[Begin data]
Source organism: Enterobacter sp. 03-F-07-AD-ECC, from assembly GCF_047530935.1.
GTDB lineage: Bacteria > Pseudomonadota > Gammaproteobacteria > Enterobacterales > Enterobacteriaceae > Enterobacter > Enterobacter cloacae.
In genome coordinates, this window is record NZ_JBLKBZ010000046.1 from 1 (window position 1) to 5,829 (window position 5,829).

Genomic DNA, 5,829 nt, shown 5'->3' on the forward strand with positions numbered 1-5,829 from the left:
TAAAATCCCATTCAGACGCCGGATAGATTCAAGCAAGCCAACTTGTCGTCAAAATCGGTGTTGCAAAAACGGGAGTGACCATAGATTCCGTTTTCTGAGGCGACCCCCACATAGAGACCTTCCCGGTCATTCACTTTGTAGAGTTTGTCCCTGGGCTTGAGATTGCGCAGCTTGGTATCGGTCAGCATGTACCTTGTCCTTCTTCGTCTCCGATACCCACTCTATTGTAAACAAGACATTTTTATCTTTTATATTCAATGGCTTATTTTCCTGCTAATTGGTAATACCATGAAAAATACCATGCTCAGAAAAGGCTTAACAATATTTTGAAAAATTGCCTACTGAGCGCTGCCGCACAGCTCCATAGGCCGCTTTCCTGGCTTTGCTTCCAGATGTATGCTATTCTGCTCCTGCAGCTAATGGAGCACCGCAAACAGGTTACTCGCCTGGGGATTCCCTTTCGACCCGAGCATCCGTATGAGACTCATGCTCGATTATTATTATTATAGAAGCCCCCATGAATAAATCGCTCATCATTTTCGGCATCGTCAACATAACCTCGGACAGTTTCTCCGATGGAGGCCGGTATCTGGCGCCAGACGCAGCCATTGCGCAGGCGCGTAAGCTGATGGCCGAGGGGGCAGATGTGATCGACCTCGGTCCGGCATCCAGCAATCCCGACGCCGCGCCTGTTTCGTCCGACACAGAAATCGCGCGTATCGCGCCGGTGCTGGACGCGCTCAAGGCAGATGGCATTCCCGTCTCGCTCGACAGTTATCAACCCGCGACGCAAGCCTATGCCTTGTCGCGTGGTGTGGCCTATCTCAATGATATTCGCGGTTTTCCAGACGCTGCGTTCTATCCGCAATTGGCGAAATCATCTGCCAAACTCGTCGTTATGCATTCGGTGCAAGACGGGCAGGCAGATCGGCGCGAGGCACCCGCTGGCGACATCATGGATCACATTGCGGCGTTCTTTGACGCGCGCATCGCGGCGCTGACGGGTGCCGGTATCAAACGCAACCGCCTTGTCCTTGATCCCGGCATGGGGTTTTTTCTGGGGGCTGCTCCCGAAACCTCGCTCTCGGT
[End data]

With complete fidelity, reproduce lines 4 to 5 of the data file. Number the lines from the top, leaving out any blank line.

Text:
Genomic DNA, 5,829 nt, shown 5'->3' on the forward strand with positions numbered 1-5,829 from the left:
TAAAATCCCATTCAGACGCCGGATAGATTCAAGCAAGCCAACTTGTCGTCAAAATCGGTGTTGCAAAAACGGGAGTGACCATAGATTCCGTTTTCTGAGGCGACCCCCACATAGAGACCTTCCCGGTCATTCACTTTGTAGAGTTTGTCCCTGGGCTTGAGATTGCGCAGCTTGGTATCGGTCAGCATGTACCTTGTCCTTCTTCGTCTCCGATACCCACTCTATTGTAAACAAGACATTTTTATCTTTTATATTCAATGGCTTATTTTCCTGCTAATTGGTAATACCATGAAAAATACCATGCTCAGAAAAGGCTTAACAATATTTTGAAAAATTGCCTACTGAGCGCTGCCGCACAGCTCCATAGGCCGCTTTCCTGGCTTTGCTTCCAGATGTATGCTATTCTGCTCCTGCAGCTAATGGAGCACCGCAAACAGGTTACTCGCCTGGGGATTCCCTTTCGACCCGAGCATCCGTATGAGACTCATGCTCGATTATTATTATTATAGAAGCCCCCATGAATAAATCGCTCATCATTTTCGGCATCGTCAACATAACCTCGGACAGTTTCTCCGATGGAGGCCGGTATCTGGCGCCAGACGCAGCCATTGCGCAGGCGCGTAAGCTGATGGCCGAGGGGGCAGATGTGATCGACCTCGGTCCGGCATCCAGCAATCCCGACGCCGCGCCTGTTTCGTCCGACACAGAAATCGCGCGTATCGCGCCGGTGCTGGACGCGCTCAAGGCAGATGGCATTCCCGTCTCGCTCGACAGTTATCAACCCGCGACGCAAGCCTATGCCTTGTCGCGTGGTGTGGCCTATCTCAATGATATTCGCGGTTTTCCAGACGCTGCGTTCTATCCGCAATTGGCGAAATCATCTGCCAAACTCGTCGTTATGCATTCGGTGCAAGACGGGCAGGCAGATCGGCGCGAGGCACCCGCTGGCGACATCATGGATCACATTGCGGCGTTCTTTGACGCGCGCATCGCGGCGCTGACGGGTGCCGGTATCAAACGCAACCGCCTTGTCCTTGATCCCGGCATGGGGTTTTTTCTGGGGGCTGCTCCCGAAACCTCGCTCTCGGT